GOOD NEWS

Just Look At These Painfully Adorable Mountain Lion Kittens

The little cubs have a lot of challenges ahead.

The National Park Service did the entire nation a huge favor this week, releasing several photos of the seriously, ridiculously cute mountain lion kittens born recently in California’s Santa Susana Mountains.

Look at their little faces.

Two female mountain lion kittens in the eastern Santa Susana Mountains in June
Two female mountain lion kittens in the eastern Santa Susana Mountains in June

Their tiny tongues.

A male and female in the eastern Santa Susana Mountains in June.
A male and female in the eastern Santa Susana Mountains in June.

Their meek attempts at hissing.

Their deep blue eyes — which they eventually grow out of.

A female mountain lion kitten in the eastern Santa Susana Mountains in June.
A female mountain lion kitten in the eastern Santa Susana Mountains in June.

(This is a good time to remind everyone that, cute as they are, young mountain lions grow into large, potentially dangerous wild animals, and they should be respected from a distance, not kept as pets.)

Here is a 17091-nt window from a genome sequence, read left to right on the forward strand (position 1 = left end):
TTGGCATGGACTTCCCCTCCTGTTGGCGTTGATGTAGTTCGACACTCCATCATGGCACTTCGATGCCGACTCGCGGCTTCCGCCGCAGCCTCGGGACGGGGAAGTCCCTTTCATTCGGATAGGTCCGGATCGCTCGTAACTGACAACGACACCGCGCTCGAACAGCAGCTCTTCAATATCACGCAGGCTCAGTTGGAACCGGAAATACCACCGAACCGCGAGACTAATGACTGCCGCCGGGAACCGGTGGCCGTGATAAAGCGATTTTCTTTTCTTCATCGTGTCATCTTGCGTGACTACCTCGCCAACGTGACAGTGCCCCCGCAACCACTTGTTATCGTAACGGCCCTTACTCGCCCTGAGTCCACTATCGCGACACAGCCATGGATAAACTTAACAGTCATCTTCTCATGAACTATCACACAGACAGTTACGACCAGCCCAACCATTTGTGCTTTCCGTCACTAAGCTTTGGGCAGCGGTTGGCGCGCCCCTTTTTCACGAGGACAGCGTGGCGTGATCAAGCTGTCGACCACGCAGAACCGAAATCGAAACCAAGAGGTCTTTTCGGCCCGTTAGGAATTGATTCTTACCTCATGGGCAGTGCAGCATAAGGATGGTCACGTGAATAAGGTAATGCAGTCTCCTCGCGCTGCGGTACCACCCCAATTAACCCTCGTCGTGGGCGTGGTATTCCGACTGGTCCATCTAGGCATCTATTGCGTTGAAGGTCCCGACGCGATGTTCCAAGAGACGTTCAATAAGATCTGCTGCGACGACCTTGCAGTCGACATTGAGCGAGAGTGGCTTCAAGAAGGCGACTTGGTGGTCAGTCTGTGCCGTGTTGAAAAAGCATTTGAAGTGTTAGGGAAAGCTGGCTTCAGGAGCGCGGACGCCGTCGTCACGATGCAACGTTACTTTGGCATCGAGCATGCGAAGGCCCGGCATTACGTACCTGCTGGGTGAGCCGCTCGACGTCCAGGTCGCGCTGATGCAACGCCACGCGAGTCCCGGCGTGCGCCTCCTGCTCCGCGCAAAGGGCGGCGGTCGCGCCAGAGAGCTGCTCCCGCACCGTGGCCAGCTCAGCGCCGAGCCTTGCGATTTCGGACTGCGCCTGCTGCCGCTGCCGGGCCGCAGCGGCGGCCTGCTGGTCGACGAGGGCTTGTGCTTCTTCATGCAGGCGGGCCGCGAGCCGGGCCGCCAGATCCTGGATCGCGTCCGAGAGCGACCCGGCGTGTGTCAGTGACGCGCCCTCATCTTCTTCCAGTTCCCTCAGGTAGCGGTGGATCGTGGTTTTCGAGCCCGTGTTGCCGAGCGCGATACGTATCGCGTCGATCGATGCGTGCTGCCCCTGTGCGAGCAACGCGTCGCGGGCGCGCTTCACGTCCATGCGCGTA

An adult female mountain lion in California's Verdugo Mountains in March 2016.
An adult female mountain lion in California's Verdugo Mountains in March 2016.

Park officials discovered the first litter of kittens, which includes three females, on June 8, according to LAist. They discovered the second den, housing two male and one female kittens, on June 22. Researchers are tracking 14 mountain lions in the region and studying the obstacles they face in the area around Los Angeles.

“The real challenge comes as these kittens grow older and disperse, especially the males, and have to deal with threats from other mountain lions and also road mortality and the possibility of poisoning from anticoagulant rodenticide,” biologist Jeff Sikich told the LA Times.

Freeways present one of the biggest threats to the felines as they get older, Sikich told LAist. When cubs are old enough to leave their mother, finding territory to call their own often means they’re forced to try and cross the busy roads that cut through their habitat ― and the result can be deadly for the mountain lions.

Good luck out there, little ones.

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